Or Gotham, a New York-based illustrator, cites his inspirations as Robert Rauschenberg and Batman—and it shows. We first noticed Or's illustrations through his work with Warby Parker, and were immediately drawn to the witty and simplistic styles represented in his portfolio. Because illustration is a classic medium that's constantly adapting, we were curious to talk to Or and have him explore the idea of rethinking traditional spirit-making and cocktail practices through photographs and illustrations. 


Even classics have to start from somewhere.

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Though Phil Thompson and Katie Lauffenburger both grew up in Pennsylvania, they first met in Chicago, where they found a mutual love of art, architecture, and history. Now they live and work together in their home studio in the Ravenswood industrial corridor (which also happens to be around the corner from our distillery).

After reading about our neighbors in the Chicago Tribune, we decided to reach out and learn a bit more about Cape Horn Illustration and the inspiration behind their detailed hatch-marked illustrations of historical buildings, homes, and maps. We were able to catch up with Phil Thompson, who filled us in on their process, the role of nostalgia in their work, and Chicago’s ever-changing neighborhoods.

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With the rise of “Made in America,” it seems that now more than ever, people are curious about the craft—and the story—behind their goods. DEFY MFG. Co. is a rare company that not only offers, but encourages customers to step inside their warehouse, meet the makers, and get a glimpse into their “slow manufacturing” process.

“When someone walks in the door, they’ll say ‘Whoa, it really smells like leather in here. This is it!’ People are actually excited to see the space,” said Chris Tag, founder of DEFY. “I think for me, as a craftsman, that’s the interesting part of ‘Made In America.’ People have become so removed from manufacturing that they don’t even logically understand how it happens anymore. Being able to point out the sewing machine we used or to show someone what their bag looked like before it was made is a really nice thing.”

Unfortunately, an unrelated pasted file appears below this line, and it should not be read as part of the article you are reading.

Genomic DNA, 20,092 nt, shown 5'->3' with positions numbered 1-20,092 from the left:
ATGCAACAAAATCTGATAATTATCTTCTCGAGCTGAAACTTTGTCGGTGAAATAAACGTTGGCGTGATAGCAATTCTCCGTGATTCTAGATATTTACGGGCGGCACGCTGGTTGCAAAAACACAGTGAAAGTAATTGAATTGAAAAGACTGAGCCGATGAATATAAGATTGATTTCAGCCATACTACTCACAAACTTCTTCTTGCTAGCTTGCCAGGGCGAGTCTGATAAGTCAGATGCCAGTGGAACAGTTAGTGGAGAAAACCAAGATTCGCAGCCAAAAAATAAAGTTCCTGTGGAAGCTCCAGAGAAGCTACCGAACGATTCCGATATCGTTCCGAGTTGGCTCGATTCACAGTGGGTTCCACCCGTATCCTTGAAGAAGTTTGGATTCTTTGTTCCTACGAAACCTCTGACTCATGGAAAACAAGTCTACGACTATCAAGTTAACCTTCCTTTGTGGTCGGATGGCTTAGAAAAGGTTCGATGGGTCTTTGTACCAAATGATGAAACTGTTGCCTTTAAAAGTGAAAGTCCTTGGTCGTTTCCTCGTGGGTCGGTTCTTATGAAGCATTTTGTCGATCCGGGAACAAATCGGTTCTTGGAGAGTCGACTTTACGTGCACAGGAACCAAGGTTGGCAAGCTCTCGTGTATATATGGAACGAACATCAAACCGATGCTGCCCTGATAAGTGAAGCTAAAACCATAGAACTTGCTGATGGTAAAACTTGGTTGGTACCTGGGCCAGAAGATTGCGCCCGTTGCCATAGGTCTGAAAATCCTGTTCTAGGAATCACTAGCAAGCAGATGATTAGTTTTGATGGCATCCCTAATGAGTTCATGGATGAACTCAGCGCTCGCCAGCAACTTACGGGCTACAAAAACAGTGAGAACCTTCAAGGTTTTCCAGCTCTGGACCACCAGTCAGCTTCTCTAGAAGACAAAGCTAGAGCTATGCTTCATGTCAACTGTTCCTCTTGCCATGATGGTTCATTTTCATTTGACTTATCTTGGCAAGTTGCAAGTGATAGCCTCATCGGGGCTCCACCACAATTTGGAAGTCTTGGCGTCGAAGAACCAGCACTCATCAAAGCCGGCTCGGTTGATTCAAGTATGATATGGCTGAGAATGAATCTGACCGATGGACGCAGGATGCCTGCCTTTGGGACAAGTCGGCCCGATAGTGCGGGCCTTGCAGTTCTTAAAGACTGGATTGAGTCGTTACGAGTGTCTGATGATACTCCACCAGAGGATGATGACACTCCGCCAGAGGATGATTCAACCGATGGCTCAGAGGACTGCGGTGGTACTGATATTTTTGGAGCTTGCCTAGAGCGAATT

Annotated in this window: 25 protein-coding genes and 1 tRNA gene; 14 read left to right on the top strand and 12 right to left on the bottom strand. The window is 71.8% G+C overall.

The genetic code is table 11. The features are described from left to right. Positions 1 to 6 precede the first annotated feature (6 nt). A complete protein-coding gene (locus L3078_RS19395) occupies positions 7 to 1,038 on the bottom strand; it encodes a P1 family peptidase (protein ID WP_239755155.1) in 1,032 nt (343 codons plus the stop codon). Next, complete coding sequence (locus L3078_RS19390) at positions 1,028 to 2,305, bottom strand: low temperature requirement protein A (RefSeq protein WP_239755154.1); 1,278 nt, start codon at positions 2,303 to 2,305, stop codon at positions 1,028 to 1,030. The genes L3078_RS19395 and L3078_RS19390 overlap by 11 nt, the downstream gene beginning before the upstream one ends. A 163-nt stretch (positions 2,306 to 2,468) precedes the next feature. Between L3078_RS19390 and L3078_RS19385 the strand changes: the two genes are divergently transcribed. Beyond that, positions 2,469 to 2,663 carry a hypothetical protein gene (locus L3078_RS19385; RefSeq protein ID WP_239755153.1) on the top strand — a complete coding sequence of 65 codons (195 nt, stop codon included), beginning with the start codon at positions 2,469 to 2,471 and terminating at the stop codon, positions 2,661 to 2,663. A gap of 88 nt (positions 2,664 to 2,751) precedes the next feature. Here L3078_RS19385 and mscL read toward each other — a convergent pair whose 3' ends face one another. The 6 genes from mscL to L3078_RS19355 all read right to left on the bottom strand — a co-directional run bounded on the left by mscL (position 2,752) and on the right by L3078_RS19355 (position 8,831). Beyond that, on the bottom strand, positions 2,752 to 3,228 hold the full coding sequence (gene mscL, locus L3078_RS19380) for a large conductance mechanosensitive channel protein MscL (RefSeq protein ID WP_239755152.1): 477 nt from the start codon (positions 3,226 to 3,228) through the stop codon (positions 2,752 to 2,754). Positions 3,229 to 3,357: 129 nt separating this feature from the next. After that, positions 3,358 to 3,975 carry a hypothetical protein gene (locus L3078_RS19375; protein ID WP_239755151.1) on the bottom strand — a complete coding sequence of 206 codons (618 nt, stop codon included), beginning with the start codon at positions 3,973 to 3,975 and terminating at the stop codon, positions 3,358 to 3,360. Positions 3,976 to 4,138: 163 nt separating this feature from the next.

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Centralized at the grassy intersection of Kedzie, Logan Boulevard, and Milwaukee Avenue on the northwest side of Chicago, the bustling Logan Square neighborhood has been no stranger to change over the last decade. What was once settled by English and Scandinavian immigrants, Logan Square is now a highly diverse and lively neighborhood complete with community gardens, art galleries, farmers markets, bike-friendly streets, street eats, historic dives, and new craft cocktail bars.

Cody Bralts (@bralts) is a proud resident of the neighborhood, and we were thrilled to have him take over our Instagram account and show us how he sees Logan Square, both as an inhabitant and as a photographer.



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Above: Sketch of the KOVAL logo by Anna Posey

We first stumbled upon Anna Posey's beautiful photographs through Star Chefs, who featured her as a "Rising Star Pastry Chef" earlier this summer. But one look at Anna's website or Instagram account will tell you that she's a pastry chef with an especially artful eye—her relationship to food is heavily influenced by her degree in painting and drawing from the Milwaukee Institute of Art and Design. 

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In the last few years, the introduction of Instagram has not only created an entirely new and innovative platform for artistic expression, but it has helped bring together like-minded photographers and creators as well. Minneapolis-based photographer Rita Farmer is an exceptional example of how social media can transcend beyond the boundaries of a screen. Together with her friend Jill Emmer, Rita co-created @Minnstameets - a hub for building community and fostering creativity through photography. Through @Minnstameets, Rita and Jill have partnered with local organizations like the Minneapolis Institute of Arts, Explore Minnesota Tourism, and the Star Tribune to organize one-of-a-kind photography events.

Entranced by Rita's ability to present striking images that represent the people, places, style, and culture that make the Twin Cities (and greater Minnesota) truly unique, we were thrilled for her to share how she reimagines tradition during her family's annual trip to the North Shore of Lake Superior. 


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 In the Midwest, it’s hard to imagine a practice more traditional than corn farming, especially as you drive across the farms and plains of Southern Illinois during the the nearly 200-mile trip from Chicago to Cerro Gordo.

But when you slow down, get out of your car, and talk to some of the people involved with the farming process, you realize how innovation and technology have changed the industry—and helped produce the freshest, cleanest grains—over the last few decades.

Clarkson Grain Company has been working with corn and soya farmers from across the US and Canada since 1974. According to one of their nearby organic farmers, Allen Williams, the changes have been gradual, but significant.

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